The air in the United States and Western Europe is much cleaner than even a decade ago. Low-sulfur gasoline standards and regulations on power plants have successfully cut sulfate concentrations in the air, reducing the fine particulate matter that harms human health and cleaning up the environmental hazard of acid rain.
Despite these successes, sulfate levels in the atmosphere have declined more slowly than sulfur dioxide emissions, especially in wintertime. This unexpected phenomenon suggests sulfur dioxide emission reductions are less efficient than expected for cutting sulfate aerosols. A new study led by the Tokyo Institute of Technology, Hokkaido University and the University of Washington explains why. The open-access paper was published May 5 in Science Advances.
Sulfur dioxide from human activities follow various chemical paths to form hazardous sulfate particulates. The multiphase path (inside the shaded box) becomes more important under less acidic conditions, resulting in a weaker response of sulfate to reductions in SO2 emissions.Tokyo Institute of Technology
When concentrations of acidic sulfate from fossil fuel emissions decrease while the concentration of more basic ammonium molecules in the atmosphere stay constant, liquid water droplets in clouds become less acidic. This makes conversion of sulfur dioxide to sulfate more efficient. So, even though air quality regulations have reduced the supply of sulfur dioxide from power plants and shipping, the total amount of sulfate particulates that harm human health has dropped more slowly.
“It does not mean that the emissions reductions aren’t working. It’s just that there is a reaction which partially mitigates the reductions,” said co-author Becky Alexander, a UW professor of atmospheric sciences. “We need to understand this multiphase chemistry in the atmosphere to make an efficient strategy to manage air pollution and accurately predict future air pollution and climate change impacts.”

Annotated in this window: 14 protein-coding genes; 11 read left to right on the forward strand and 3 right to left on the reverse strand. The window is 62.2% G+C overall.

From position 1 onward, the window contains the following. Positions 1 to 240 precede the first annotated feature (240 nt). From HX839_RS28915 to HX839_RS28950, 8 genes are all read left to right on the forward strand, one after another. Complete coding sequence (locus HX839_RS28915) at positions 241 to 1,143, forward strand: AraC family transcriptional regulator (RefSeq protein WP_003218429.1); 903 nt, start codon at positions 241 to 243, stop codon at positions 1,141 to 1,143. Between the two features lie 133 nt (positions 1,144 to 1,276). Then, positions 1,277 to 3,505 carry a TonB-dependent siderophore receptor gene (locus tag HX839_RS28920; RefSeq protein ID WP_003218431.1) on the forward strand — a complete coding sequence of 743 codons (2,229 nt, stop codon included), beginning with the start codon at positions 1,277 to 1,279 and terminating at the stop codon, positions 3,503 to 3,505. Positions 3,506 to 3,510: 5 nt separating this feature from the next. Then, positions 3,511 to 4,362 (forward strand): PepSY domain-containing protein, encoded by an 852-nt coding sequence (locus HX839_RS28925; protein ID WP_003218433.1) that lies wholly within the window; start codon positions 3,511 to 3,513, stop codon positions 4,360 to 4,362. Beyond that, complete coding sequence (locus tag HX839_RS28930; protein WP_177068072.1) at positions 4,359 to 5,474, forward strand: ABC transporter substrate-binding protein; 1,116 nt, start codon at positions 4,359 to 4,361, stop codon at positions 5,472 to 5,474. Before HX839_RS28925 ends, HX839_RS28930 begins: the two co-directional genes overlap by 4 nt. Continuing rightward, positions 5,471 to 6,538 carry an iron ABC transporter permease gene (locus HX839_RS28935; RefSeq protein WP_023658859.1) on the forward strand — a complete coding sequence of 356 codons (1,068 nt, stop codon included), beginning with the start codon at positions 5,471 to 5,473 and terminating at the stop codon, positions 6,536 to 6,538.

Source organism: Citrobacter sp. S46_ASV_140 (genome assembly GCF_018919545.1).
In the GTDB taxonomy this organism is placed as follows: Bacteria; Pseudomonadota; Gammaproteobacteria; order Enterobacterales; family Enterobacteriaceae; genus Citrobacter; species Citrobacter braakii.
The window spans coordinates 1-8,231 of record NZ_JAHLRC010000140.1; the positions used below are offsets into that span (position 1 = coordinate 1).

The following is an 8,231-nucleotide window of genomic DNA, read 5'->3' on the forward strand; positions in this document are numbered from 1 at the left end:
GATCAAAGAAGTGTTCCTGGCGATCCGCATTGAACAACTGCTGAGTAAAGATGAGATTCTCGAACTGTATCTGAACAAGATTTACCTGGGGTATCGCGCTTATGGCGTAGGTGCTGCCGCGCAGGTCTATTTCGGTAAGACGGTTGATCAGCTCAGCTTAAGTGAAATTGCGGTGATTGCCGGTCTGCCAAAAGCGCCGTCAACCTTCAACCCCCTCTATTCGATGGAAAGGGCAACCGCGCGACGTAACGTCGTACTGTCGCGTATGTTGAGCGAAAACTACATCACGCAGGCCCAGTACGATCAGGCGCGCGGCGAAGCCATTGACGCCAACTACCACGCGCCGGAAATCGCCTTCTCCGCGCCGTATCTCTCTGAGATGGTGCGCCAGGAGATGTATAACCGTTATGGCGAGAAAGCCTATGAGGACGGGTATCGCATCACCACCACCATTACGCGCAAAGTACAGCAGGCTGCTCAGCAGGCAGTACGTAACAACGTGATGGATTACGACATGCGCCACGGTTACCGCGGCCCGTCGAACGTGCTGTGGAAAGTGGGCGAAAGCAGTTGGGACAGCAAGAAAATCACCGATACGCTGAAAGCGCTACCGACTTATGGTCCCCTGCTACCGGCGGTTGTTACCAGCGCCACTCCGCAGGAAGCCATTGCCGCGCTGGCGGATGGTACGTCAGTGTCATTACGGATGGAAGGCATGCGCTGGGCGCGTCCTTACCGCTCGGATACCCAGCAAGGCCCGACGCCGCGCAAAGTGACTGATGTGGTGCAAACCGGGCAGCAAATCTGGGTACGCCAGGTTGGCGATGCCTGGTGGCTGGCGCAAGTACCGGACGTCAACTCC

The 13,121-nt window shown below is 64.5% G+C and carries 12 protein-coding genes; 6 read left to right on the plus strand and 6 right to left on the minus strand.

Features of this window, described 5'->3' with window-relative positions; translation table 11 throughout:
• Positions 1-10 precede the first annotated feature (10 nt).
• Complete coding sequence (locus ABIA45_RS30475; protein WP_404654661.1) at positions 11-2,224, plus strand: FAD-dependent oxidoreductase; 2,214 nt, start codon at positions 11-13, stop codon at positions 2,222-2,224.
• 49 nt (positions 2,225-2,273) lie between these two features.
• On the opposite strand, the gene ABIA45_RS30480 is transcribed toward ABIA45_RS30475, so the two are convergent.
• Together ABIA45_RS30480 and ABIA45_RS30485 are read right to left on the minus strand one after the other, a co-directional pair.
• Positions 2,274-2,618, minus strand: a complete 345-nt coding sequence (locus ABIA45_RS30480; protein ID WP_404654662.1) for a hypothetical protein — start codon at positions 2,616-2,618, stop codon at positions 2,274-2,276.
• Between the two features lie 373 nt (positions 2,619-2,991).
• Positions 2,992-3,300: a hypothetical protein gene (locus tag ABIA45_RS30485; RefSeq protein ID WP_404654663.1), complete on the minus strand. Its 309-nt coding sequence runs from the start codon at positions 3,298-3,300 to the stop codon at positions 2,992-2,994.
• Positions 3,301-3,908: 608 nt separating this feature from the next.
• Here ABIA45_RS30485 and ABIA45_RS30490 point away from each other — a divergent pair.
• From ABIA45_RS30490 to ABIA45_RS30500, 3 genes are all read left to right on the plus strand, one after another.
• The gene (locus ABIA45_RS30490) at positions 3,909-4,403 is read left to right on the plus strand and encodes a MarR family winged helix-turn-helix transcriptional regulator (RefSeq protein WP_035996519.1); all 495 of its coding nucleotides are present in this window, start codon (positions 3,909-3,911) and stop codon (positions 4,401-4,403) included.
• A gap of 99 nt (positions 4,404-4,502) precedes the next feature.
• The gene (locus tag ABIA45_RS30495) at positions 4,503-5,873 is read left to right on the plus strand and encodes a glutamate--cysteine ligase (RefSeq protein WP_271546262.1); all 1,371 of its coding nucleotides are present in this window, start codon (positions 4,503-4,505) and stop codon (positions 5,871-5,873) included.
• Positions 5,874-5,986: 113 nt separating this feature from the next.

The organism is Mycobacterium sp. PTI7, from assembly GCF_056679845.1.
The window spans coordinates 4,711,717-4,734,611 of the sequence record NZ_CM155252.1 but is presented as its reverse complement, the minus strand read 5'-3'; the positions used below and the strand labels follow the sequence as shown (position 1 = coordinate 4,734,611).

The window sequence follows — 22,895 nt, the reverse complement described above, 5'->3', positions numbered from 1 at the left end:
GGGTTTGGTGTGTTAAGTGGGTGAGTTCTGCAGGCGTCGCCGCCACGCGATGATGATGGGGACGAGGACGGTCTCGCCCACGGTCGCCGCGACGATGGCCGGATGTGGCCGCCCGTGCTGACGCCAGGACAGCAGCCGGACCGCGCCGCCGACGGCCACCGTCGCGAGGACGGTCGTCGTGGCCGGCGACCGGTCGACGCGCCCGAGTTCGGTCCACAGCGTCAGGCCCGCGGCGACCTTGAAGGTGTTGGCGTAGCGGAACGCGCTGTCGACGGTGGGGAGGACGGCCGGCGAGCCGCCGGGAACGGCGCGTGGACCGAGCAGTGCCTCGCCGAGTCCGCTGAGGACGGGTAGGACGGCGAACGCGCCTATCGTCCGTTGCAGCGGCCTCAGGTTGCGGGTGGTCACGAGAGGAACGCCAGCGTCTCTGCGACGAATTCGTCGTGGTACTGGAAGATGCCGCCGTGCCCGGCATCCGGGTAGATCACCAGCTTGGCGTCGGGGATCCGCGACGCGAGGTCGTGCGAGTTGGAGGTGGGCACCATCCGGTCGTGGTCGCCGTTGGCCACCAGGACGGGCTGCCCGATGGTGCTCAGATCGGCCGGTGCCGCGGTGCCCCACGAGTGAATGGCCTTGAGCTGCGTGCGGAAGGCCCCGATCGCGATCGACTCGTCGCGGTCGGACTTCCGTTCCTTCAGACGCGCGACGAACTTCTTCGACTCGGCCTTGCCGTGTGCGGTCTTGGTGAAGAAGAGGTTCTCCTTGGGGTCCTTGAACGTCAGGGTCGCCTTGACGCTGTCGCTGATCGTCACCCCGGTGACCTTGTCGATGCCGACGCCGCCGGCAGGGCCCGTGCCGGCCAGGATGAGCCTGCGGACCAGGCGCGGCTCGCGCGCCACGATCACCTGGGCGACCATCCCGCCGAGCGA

During most of the 20th century, sulfur dioxide emissions increased with industrialization in many parts of the world. But recently that trend has reversed in response to regulations, while ammonium emissions from animals and agriculture continue at the same rate. These trends are expected to continue.
Data from an ice core in Greenland that preserves past years’ atmospheres show that the proportion of sulfate containing oxygen with one extra neutron, or oxygen-17, increased in the 1980s after countries began to regulate emissions. The authors’ analysis shows this is due to faster sulfate formation in the liquid phase in the atmosphere, which occurs largely within clouds, under less-acidic conditions.
“After the SO2 emission control, relatively lower atmospheric acidity promotes the efficiency of sulfate production in the atmosphere, which weakens the response of sulfate level to the SO2 reduction,” said lead author Shohei Hattori at the Tokyo Institute of Technology. “Our unique isotopic techniques applied for the Greenland ice core records identify the key process of the weakened response of sulfate to SO2 emissions reduction.”
The researchers in the drilling operation (left) and the drilled samples (right).Hokkaido University
The data came from an ice core drilled in southeast Greenland (SE-Dome) as part of a project led by Hokkaido University. The oxygen trapped in this ice provided evidence of sulfate composition from 1959 to 2015, without contamination from local pollution.
“Based on a continuous and high-resolution ice core record from SE-Dome, we could obtain reliable records for atmospheric aerosols without second modification after deposition,” said co-author and leader of SE-Dome ice core project Yoshinori Iizuka at Hokkaido University. “We plan to drill a second ice core at the same location this year, and try to reconstruct the aerosol history back to the 1750s.”
The ice core does not contain separate data for summer and winter, but models show that other, gas-phase chemical reactions for sulfur dioxide become more important in summer, reducing the summertime impact of changing cloud acidity. Knowing how these molecules react will help improve the atmospheric models used to forecast air quality and project climate change.
The research was funded by the Japan Society for the Promotion of Science and the National Science Foundation. Shuting Zhai, a graduate student in atmospheric sciences at the UW, is among the other co-authors.